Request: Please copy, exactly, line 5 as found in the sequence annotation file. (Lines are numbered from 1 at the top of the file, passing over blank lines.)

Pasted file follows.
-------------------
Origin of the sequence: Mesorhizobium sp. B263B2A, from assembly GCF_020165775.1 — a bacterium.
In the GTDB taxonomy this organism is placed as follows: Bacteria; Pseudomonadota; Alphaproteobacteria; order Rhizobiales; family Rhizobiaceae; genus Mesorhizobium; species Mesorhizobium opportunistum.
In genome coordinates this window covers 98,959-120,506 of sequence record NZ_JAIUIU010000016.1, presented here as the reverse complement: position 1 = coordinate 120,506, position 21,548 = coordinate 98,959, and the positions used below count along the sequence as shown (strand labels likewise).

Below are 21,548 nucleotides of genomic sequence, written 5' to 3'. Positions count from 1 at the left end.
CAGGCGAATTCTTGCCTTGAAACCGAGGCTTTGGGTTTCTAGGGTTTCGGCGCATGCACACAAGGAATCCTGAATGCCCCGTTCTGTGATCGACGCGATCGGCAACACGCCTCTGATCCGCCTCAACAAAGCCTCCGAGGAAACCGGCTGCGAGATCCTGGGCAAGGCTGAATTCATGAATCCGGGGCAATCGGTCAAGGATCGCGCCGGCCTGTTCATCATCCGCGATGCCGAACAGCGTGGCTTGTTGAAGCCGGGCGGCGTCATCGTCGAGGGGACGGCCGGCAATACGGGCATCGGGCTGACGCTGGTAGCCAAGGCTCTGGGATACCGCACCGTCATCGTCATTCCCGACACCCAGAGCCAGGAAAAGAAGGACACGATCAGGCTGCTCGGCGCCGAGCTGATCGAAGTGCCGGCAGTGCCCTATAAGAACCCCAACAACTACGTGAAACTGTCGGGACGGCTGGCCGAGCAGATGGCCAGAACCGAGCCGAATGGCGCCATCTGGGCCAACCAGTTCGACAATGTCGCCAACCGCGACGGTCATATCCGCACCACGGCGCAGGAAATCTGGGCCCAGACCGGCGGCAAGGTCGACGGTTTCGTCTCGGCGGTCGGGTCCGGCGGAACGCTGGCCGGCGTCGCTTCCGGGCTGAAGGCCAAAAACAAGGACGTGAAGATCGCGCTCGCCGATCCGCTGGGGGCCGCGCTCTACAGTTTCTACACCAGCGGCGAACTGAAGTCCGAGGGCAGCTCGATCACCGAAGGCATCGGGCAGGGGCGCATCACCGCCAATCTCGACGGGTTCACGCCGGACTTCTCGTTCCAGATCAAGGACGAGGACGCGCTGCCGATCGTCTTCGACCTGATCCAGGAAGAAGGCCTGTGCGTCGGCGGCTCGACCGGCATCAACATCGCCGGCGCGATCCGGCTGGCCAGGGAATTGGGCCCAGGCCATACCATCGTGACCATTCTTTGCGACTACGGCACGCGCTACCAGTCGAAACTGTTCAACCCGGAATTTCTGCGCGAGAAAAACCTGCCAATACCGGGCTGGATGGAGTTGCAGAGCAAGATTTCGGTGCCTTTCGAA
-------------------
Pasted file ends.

CAGGCGAATTCTTGCCTTGAAACCGAGGCTTTGGGTTTCTAGGGTTTCGGCGCATGCACACAAGGAATCCTGAATGCCCCGTTCTGTGATCGACGCGATCGGCAACACGCCTCTGATCCGCCTCAACAAAGCCTCCGAGGAAACCGGCTGCGAGATCCTGGGCAAGGCTGAATTCATGAATCCGGGGCAATCGGTCAAGGATCGCGCCGGCCTGTTCATCATCCGCGATGCCGAACAGCGTGGCTTGTTGAAGCCGGGCGGCGTCATCGTCGAGGGGACGGCCGGCAATACGGGCATCGGGCTGACGCTGGTAGCCAAGGCTCTGGGATACCGCACCGTCATCGTCATTCCCGACACCCAGAGCCAGGAAAAGAAGGACACGATCAGGCTGCTCGGCGCCGAGCTGATCGAAGTGCCGGCAGTGCCCTATAAGAACCCCAACAACTACGTGAAACTGTCGGGACGGCTGGCCGAGCAGATGGCCAGAACCGAGCCGAATGGCGCCATCTGGGCCAACCAGTTCGACAATGTCGCCAACCGCGACGGTCATATCCGCACCACGGCGCAGGAAATCTGGGCCCAGACCGGCGGCAAGGTCGACGGTTTCGTCTCGGCGGTCGGGTCCGGCGGAACGCTGGCCGGCGTCGCTTCCGGGCTGAAGGCCAAAAACAAGGACGTGAAGATCGCGCTCGCCGATCCGCTGGGGGCCGCGCTCTACAGTTTCTACACCAGCGGCGAACTGAAGTCCGAGGGCAGCTCGATCACCGAAGGCATCGGGCAGGGGCGCATCACCGCCAATCTCGACGGGTTCACGCCGGACTTCTCGTTCCAGATCAAGGACGAGGACGCGCTGCCGATCGTCTTCGACCTGATCCAGGAAGAAGGCCTGTGCGTCGGCGGCTCGACCGGCATCAACATCGCCGGCGCGATCCGGCTGGCCAGGGAATTGGGCCCAGGCCATACCATCGTGACCATTCTTTGCGACTACGGCACGCGCTACCAGTCGAAACTGTTCAACCCGGAATTTCTGCGCGAGAAAAACCTGCCAATACCGGGCTGGATGGAGTTGCAGAGCAAGATTTCGGTGCCTTTCGAA